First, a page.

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Palm Beach's premier man-about-crime returns, in a delightfully raucous romp among South Florida's fabulous and felonious.
She was perched on a faux leather stool at Bar Anticipation looking exactly as she did in her author photo on the jacket of her latest bestseller, Desperate Desire. Her ebony hair was drawn back so severely from her scalp as to render her startled at what e'er she looked upon and, I suspect, served as a do-it-yourself face-lift. Her eyes were like two shiny black olives; her complexion was one that had never felt the sun's warmth; and her lips, painted the color of a fine Bordeaux, were pursed in an elongated moue reminiscent of the late actress Joan Crawford. She wore a smart white linen suit and black-and-white sling-back pumps that drew just enough attention to her well-turned ankles and calves. Before her was a frothy concoction in a stemmed glass known, I believe, as a Pink Lady.
Sabrina Wright's novels are bodice-rippers par excellence. Her first, Darling Desire (Darling being the heroine's given name), enjoyed fifty-two weeks on the New York Times bestseller list, usurped, finally, by her second blockbuster, Dangerous Desire. She subsequently penned such memorable classics as Deceptive Desire, Dark Desire, Demanding Desire, Devious Desire, and Delicious Desire, as well as this year's sensation, Desperate Desire.
Collectively known as the Books of Desire, they had been released as a Moroccan-leather boxed set, illustrated in full color, and translated into thirty languages, including Swahili. For the visually challenged they were available in large print as well as Braille. Sabrina Wright's oeuvre had spawned films, miniseries, and a long-running evening soap.
Needless to say, I approached with caution.
"Ms. Wright, I presume."
She turned, startled. "Mr. McNally. How good of you to come." The voice was deep-if she sang she would be an alto-and pure New York. The delivery announced her point of origin with neither pride nor shame, but as a matter of fact.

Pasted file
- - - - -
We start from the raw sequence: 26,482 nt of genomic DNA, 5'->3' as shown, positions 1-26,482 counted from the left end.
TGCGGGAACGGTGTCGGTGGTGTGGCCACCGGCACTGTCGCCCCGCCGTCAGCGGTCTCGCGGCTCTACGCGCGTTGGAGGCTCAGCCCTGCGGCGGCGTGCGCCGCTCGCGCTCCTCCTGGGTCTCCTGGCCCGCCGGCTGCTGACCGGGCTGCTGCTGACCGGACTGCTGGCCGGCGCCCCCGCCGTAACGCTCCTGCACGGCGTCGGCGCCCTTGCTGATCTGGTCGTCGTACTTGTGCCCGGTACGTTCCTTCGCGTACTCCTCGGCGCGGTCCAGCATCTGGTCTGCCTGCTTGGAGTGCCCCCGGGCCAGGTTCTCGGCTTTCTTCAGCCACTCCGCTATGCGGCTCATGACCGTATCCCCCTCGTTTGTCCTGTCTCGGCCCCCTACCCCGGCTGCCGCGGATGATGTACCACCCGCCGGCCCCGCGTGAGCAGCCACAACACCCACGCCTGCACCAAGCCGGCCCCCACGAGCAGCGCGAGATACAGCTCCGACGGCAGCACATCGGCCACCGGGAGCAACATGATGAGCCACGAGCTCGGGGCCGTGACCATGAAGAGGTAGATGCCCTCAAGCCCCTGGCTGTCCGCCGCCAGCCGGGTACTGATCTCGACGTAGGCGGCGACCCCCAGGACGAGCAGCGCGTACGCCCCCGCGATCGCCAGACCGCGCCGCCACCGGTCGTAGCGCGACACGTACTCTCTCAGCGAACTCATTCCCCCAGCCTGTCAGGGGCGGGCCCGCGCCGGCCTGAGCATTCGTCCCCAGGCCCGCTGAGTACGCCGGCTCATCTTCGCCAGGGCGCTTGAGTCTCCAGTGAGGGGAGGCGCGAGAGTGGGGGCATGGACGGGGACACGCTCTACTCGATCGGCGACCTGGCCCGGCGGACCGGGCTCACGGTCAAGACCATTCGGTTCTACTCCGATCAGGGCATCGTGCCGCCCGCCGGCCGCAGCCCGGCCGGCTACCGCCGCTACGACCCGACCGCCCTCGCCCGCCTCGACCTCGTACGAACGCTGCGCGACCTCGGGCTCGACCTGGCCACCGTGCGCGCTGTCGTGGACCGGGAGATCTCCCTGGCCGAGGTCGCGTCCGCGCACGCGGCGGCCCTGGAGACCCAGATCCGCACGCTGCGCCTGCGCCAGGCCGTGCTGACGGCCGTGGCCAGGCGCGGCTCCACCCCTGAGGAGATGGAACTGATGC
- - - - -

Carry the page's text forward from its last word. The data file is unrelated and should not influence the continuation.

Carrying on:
I moved in closer but avoided mounting the empty stool next to her. "Are you aware, Ms. Wright, that you are sitting in the most infamous bar in South Florida?"
Her dark eyes scanned me, from head to size-eleven white bucks, as her claret lips curved into a condescending smile. "My readers wouldn't have it any other way, Mr. McNally. In Chapter One, my heroine is hustling drinks in a dive like this. In Chapter Five, she owns the joint, and by the final page she's waltzing down the aisle with a title, be it corporate or of the blood."
So the lady had not only borrowed Joan Crawford's lips, she had also borrowed Joan's film plots. As B. Brecht had so aptly put it, "From new transmitters come the old stupidities." Pointing to the empty stool, she invited me to sit. Gray sharkskin merged with Naugahyde as I accepted the offer, saying, "Have you ever considered altering the plots?"
"If it's not broke, Mr. McNally, why fix it?"
Why indeed? "May I ask how you got my name, Ms. Wright?"
"From the Yellow Pages."
"I'm not in the Yellow Pages."
"Precisely. If you were, I would not have called. One cannot be discreet and in the Yellow Pages. That would be an oxymoron."
She referred, no doubt, to my position as sole employee of a section of the law firm McNally & Son, Attorney-at-Law, yclept Discreet Inquiries. My father is the Attorney, I am the Son, who left New Haven after being expelled from Yale Law. Upon my return in disgrace to Palm Beach, my father provided me with gainful employment as a Discreet Inquirer. If our rich clients should find themselves in a compromising position, they may come to me rather than seek help from law enforcement agencies because they do not wish to see their problems headlined in tabloids for their housekeepers to peruse while waiting in the checkout line at Publix.
I tell people I was tossed out of Yale Law for streaking across the stage, naked except for a Richard Nixon mask, during a performance by the New York Philharmonic of Shostakovich's Symphony No. 9 in E-flat major. If you choose to believe that, fine. If not, I will give you a hint that is closer to the truth. It wasn't a Richard Nixon mask and it wasn't Shostakovich's Symphony No. 9.
I WAS IN my office, located in the McNally Building on Royal Palm Way, when Sabrina Wright's call came through. My office is a windowless affair originally intended, I believe, to be a storage closet, albeit a very small storage closet. My father, the venerable Prescott McNally, took pity on me one sweltering August several years back and ordered our maintenance crew to install an air-conditioning duct. This act of kindness made the room's ambiance more amiable not only for me, but for penguins, should they care to stop by. If you think mon pre is chagrined over my misunderstanding with the authorities at Yale, you are correct.